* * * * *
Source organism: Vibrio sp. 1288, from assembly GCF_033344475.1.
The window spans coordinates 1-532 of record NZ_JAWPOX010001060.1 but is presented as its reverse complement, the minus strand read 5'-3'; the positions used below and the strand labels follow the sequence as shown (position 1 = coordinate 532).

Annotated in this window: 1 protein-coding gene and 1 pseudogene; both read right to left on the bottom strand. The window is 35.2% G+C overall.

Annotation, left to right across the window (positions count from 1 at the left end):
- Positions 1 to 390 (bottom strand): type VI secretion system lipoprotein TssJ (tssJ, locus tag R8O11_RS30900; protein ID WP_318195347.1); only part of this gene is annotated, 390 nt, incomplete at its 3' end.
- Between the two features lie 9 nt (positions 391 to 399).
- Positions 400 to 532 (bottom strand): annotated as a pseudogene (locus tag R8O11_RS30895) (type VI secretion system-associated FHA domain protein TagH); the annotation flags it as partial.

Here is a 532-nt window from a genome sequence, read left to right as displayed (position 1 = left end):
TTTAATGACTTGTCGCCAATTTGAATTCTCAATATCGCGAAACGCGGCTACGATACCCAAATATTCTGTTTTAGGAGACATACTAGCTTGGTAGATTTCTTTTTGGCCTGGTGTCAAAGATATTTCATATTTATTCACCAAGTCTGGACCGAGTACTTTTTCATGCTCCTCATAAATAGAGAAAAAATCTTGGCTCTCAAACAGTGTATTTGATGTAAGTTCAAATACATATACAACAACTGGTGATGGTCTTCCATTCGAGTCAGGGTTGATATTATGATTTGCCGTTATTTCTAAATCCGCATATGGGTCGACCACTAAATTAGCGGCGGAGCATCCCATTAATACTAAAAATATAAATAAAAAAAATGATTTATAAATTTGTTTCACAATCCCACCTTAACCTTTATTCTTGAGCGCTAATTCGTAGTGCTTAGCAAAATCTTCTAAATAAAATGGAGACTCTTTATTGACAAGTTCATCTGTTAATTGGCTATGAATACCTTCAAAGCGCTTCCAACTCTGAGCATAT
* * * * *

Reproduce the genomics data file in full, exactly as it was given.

Source organism: Vibrio sp. 1288, from assembly GCF_033344475.1.
The window spans coordinates 1-532 of record NZ_JAWPOX010001060.1 but is presented as its reverse complement, the minus strand read 5'-3'; the positions used below and the strand labels follow the sequence as shown (position 1 = coordinate 532).

Annotated in this window: 1 protein-coding gene and 1 pseudogene; both read right to left on the bottom strand. The window is 35.2% G+C overall.

Annotation, left to right across the window (positions count from 1 at the left end):
- Positions 1 to 390 (bottom strand): type VI secretion system lipoprotein TssJ (tssJ, locus tag R8O11_RS30900; protein ID WP_318195347.1); only part of this gene is annotated, 390 nt, incomplete at its 3' end.
- Between the two features lie 9 nt (positions 391 to 399).
- Positions 400 to 532 (bottom strand): annotated as a pseudogene (locus tag R8O11_RS30895) (type VI secretion system-associated FHA domain protein TagH); the annotation flags it as partial.

Here is a 532-nt window from a genome sequence, read left to right as displayed (position 1 = left end):
TTTAATGACTTGTCGCCAATTTGAATTCTCAATATCGCGAAACGCGGCTACGATACCCAAATATTCTGTTTTAGGAGACATACTAGCTTGGTAGATTTCTTTTTGGCCTGGTGTCAAAGATATTTCATATTTATTCACCAAGTCTGGACCGAGTACTTTTTCATGCTCCTCATAAATAGAGAAAAAATCTTGGCTCTCAAACAGTGTATTTGATGTAAGTTCAAATACATATACAACAACTGGTGATGGTCTTCCATTCGAGTCAGGGTTGATATTATGATTTGCCGTTATTTCTAAATCCGCATATGGGTCGACCACTAAATTAGCGGCGGAGCATCCCATTAATACTAAAAATATAAATAAAAAAAATGATTTATAAATTTGTTTCACAATCCCACCTTAACCTTTATTCTTGAGCGCTAATTCGTAGTGCTTAGCAAAATCTTCTAAATAAAATGGAGACTCTTTATTGACAAGTTCATCTGTTAATTGGCTATGAATACCTTCAAAGCGCTTCCAACTCTGAGCATAT